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This well-received text, designed for the students of MBA, BTech (Mechanical Engineering and Industrial and Production Engineering) and MTech (Industrial Engineering and Management), has been revised and reorganized in its second edition. The book, divided into six sections, deals with the concepts of core maintenance and related auxiliary functions, core spares issues, related auxiliary spares functions, caselets and policy cases. This research-based study attempts to impart a comprehensive knowledge of maintenance and spare parts management, particularly in the Indian context. Illustrations, tables, caselets, cases and presentation of several topics in A-Z points add pedagogic value to the text.



When a Heart Turns Rock Solid

When a Heart Turns Rock Solid Author Timothy Black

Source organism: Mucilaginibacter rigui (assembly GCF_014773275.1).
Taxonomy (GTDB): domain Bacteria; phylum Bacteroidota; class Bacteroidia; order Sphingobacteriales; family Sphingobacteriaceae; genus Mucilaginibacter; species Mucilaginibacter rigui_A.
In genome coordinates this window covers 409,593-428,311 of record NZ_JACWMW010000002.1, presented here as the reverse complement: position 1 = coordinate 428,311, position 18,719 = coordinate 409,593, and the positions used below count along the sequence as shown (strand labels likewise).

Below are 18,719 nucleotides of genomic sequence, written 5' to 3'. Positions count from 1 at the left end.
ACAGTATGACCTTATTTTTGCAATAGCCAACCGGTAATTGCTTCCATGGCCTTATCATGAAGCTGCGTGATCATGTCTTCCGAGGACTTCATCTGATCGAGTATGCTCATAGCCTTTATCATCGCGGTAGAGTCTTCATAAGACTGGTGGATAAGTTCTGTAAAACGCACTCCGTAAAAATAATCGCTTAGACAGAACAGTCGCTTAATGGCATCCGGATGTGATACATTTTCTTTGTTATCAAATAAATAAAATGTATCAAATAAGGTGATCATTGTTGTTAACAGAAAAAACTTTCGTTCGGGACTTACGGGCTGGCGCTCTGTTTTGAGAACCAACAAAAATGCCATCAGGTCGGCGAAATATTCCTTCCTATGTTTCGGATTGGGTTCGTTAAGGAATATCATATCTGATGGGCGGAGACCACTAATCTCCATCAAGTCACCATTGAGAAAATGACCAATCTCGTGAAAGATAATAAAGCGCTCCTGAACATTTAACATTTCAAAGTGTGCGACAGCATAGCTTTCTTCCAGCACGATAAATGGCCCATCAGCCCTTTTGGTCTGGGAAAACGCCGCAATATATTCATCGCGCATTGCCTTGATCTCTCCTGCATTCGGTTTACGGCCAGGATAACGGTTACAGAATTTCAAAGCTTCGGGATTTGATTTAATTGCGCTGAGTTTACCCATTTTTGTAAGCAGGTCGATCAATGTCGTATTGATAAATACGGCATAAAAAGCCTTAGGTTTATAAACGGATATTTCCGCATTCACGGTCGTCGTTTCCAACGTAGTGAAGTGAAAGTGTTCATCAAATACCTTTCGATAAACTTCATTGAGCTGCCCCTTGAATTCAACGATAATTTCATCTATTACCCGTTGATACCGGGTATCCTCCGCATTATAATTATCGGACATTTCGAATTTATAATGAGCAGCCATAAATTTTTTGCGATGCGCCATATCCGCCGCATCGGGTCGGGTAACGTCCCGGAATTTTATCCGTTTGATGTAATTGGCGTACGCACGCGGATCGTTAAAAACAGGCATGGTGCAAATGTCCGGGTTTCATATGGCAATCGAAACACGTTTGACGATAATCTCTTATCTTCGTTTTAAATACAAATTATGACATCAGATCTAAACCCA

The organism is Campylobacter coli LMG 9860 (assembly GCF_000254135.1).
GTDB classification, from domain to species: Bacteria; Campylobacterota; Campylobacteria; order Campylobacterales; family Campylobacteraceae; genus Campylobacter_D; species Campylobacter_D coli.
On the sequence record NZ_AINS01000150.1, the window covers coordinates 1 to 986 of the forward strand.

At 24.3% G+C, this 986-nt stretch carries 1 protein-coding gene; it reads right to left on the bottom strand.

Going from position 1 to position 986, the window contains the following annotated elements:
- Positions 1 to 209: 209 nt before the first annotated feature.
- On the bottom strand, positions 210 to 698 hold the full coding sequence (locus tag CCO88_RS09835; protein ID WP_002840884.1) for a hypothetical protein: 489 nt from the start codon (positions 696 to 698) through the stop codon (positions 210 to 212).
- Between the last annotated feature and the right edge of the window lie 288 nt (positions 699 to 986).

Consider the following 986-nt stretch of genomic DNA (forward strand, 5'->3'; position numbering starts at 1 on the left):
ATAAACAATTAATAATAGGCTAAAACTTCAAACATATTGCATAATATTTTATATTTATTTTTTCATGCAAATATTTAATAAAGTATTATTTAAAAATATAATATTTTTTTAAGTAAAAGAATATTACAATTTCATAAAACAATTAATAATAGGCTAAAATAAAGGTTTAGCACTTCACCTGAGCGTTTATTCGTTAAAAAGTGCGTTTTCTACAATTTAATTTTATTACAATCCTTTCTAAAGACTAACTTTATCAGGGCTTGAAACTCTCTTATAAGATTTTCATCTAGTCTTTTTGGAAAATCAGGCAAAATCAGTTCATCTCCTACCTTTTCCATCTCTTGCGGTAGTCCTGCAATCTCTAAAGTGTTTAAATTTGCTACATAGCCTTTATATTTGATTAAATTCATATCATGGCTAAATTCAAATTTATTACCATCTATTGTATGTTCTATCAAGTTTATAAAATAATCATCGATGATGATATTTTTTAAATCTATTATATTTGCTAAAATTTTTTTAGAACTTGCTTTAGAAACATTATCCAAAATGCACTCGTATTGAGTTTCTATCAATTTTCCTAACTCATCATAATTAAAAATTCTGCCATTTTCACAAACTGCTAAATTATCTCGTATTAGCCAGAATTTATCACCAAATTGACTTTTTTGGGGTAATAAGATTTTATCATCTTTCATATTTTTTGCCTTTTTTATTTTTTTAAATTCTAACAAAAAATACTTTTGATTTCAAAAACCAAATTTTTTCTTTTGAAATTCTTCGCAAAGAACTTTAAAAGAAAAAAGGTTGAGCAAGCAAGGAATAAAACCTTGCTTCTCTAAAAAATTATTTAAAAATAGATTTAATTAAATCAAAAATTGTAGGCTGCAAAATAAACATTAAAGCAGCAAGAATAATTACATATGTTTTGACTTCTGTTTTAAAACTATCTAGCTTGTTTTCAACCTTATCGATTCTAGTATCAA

ISBN-10 9780307378347
Release 2009-08-04
Pages 464
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A WASHINGTON POST BEST BOOK OF THE YEAR Based on an unprecedented eighteen-year study, the center of this riveting book are three engaging streetwise brothers who provide powerful testimony to the exigencies of life lived on the social and economic margins. With profound lessons regarding the intersection of social forces and individual choices, Black succeeds in putting a human face on some of the most important public policy issues of our time.



Darker the Night

Darker the Night Author Lisa London
ISBN-10 0991163567
Release 2016-01-29
Pages 502
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Inspired by a true story, this tale tracks an extraordinary young woman persevering through the challenges World War II as a German civilian. As the pride in her country is shattered with the news of the Nazi atrocities, her father reminds her, "The darker the night, the brighter the stars."



Losing My Cool

Losing My Cool Author Thomas Chatterton Williams
ISBN-10 9781101404348
Release 2010-04-29
Pages 240